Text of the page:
Share this Article
We don’t envy the tenants of 22 River Terrace, a 342-unit apartment tower in Battery Park City. The new owner plans to take it condo, and is relying on an unusual clause in the tenants’ leases to kick them out with a mere 90 days notice.
Fortunately for the rest of us, such clauses are extraordinarily rare. Most of the time, when a building goes condo, renters are given the option to remain as tenants or purchase their apartment at an insider price, which is typically at least 5 to 10 percent lower than what they'd pay on the open market, says real estate attorney and buyout expert Steven Wagner of Wagner Berkow.
Here's how the process usually plays out--and how not to get played if it happens to you.
Size up the plans
Before a developer can convert a building and start selling condos, they must get their "offering plan"—which describes the development plans in mind-numbing detail—approved by the New York Attorney General’s office.
As a tenant, the first you'll see of this is the "red herring," a preliminary plan that earned its name because the words on the cover are bright red. (Yes, that’s what passes for a joke in bureaucratic circles.)
The attorney general's office has to wait four months before reviewing the red herring, which gives tenants time to evaluate the specifics of the plan and negotiate a better deal. While it's legal for a developer to craft a plan that involves evicting the tenants, those kinds of projects are virtually non-existent these days, Wagner says.
After that, the attorney general and the developer spend up to two months ironing out any issues in the red herring. Once the agency accepts it for filing—which is different from the final approval for the development—the document is called a “black book.” (And yes, it does have black letters on the cover.) At that point, the developer can start selling the condos, including to existing tenants.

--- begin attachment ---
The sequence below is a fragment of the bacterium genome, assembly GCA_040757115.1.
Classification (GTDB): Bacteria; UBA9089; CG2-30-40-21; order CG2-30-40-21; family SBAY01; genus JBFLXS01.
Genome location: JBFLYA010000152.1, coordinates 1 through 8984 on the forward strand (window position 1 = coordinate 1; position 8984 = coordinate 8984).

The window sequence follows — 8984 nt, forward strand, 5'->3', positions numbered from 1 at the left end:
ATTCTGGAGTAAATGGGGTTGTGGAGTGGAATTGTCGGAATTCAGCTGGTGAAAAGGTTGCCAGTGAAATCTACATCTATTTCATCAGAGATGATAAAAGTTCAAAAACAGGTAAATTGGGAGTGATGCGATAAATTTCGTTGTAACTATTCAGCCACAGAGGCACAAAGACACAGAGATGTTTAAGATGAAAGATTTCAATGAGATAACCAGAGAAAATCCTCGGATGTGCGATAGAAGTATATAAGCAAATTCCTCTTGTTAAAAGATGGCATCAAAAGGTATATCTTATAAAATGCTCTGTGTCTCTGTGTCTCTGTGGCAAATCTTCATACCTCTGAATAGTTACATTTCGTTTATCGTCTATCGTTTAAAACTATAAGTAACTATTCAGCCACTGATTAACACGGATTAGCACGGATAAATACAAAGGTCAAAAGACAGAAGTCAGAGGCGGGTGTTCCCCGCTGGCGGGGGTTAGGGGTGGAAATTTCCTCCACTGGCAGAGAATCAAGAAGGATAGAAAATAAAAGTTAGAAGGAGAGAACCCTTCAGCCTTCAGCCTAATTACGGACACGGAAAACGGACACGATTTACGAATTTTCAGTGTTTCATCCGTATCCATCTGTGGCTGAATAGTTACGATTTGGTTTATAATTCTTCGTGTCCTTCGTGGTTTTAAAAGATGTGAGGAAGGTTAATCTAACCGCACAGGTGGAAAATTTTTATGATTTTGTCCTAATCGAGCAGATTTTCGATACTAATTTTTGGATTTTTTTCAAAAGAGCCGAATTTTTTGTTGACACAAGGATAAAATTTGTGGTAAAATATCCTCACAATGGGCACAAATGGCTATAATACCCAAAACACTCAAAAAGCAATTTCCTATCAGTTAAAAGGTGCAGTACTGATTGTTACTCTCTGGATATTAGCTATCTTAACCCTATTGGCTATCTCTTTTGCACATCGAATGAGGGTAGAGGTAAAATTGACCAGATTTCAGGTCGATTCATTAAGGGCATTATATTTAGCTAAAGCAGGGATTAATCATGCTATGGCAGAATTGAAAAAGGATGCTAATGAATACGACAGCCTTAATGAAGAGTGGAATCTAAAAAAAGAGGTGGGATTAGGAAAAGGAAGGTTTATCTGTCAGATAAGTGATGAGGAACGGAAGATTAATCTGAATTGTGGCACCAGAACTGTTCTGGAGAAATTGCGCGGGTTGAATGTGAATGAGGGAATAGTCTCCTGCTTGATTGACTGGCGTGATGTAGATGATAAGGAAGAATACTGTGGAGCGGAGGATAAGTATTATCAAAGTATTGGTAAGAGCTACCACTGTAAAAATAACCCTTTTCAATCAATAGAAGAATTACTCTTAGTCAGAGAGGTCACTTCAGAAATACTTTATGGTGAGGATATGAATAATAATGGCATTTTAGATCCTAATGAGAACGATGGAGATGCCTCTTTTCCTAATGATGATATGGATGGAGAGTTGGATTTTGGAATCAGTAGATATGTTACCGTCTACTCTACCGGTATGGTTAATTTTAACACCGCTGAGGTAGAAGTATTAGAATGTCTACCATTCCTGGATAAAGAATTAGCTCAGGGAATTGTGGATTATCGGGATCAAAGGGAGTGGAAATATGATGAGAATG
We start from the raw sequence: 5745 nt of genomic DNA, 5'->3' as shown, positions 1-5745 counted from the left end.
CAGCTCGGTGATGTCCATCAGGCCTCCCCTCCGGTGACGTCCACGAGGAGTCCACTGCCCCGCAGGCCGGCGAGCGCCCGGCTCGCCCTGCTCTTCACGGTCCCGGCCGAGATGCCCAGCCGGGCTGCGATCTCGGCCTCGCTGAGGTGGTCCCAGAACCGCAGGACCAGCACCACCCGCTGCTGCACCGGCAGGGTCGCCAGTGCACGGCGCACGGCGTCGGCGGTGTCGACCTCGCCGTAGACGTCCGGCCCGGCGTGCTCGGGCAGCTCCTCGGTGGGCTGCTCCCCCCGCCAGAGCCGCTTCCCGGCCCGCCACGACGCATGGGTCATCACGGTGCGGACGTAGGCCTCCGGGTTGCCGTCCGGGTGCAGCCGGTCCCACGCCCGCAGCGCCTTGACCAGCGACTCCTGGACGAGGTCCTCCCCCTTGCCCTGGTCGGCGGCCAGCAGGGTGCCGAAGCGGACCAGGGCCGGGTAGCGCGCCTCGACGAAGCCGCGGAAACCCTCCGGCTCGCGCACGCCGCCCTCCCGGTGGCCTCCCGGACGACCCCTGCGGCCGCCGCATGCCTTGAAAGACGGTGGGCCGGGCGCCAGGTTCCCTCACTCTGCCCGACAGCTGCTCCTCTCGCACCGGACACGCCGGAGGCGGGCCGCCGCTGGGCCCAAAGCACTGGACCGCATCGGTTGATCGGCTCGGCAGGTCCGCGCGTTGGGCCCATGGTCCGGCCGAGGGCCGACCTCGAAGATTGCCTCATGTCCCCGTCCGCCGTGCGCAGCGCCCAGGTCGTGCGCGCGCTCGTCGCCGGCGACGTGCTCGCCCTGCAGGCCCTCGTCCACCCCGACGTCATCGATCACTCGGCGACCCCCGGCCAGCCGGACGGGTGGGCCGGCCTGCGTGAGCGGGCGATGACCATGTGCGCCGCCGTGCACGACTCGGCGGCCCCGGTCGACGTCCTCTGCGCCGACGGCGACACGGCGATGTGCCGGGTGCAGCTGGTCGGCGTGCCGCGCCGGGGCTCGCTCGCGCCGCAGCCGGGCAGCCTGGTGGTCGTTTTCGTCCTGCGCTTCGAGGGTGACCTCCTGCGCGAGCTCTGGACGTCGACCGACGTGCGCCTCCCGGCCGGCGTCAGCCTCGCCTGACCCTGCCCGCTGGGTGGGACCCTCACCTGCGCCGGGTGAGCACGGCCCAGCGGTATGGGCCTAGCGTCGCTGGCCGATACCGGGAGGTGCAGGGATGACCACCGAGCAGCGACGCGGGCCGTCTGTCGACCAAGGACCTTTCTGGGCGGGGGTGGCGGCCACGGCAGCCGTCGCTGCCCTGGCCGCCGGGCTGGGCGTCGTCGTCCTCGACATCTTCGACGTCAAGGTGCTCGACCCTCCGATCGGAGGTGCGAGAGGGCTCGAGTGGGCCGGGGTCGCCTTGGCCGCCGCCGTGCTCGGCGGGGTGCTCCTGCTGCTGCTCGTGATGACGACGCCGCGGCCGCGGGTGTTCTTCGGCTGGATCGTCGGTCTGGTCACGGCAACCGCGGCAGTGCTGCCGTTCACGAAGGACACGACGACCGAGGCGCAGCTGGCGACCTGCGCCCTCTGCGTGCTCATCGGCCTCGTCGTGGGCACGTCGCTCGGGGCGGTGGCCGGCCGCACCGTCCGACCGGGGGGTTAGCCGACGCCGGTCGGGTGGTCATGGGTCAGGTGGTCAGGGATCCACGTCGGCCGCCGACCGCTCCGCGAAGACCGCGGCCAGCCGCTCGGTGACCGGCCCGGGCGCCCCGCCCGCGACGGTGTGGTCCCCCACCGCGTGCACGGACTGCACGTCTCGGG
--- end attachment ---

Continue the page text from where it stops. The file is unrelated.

Typically, tenants hire an attorney to do the negotiating with the developer. They’ll also hire an engineer or architect to inspect the building and uncover any issues that aren’t disclosed in the red herring.
Don’t be put off by the cost of these professionals, since the developer will often pick up the tab. After all, it's in the developer's best interest to convince renters to buy and avoid delays during the project.
“The expense is not so great that they would say no to that, versus not having a deal,” Wagner says.
Play nice with your neighbors
“Initially, [tenants] all have a common interest, which is to get the best deal possible,” Wagner says. But battles can crop up as some decide to buy and others to keep renting.
Banding together will often get you a host of concessions from the developer, such as even better purchase prices, an agreement to limit rent increases for residents who don't buy, permission to transfer the purchase contract to a family member or investor, or changes to how the condo or co-op board is run to give residents more control, Wagner says.
If you can get 40 to 60 percent of the building to sign a no-buy pledge, meaning they promise not to buy until certain milestones take place, you’ll have an extra leg up, he says.
"A no-buy pledge gives you leverage, but is not absolutely necessary," he adds. "Sometimes bringing a pile of subscription or purchase agreements [for co-ops or condos, respectively,] will also work, and sometimes the sponsor will simply negotiate in order to facilitate reaching the number of purchasers needed to have a successful conversion."
Complain to the attorney general
If anything has been left out of the plan, or if your engineer’s report differs significantly from what the developer says in the red herring, you can file a complaint with the attorney general. The office may investigate any big discrepancies, and make sure you’re not getting taken advantage of.
The attorney general’s office has a great step-by-step guide to how the process works. Bonus: it’s not too full of jargon.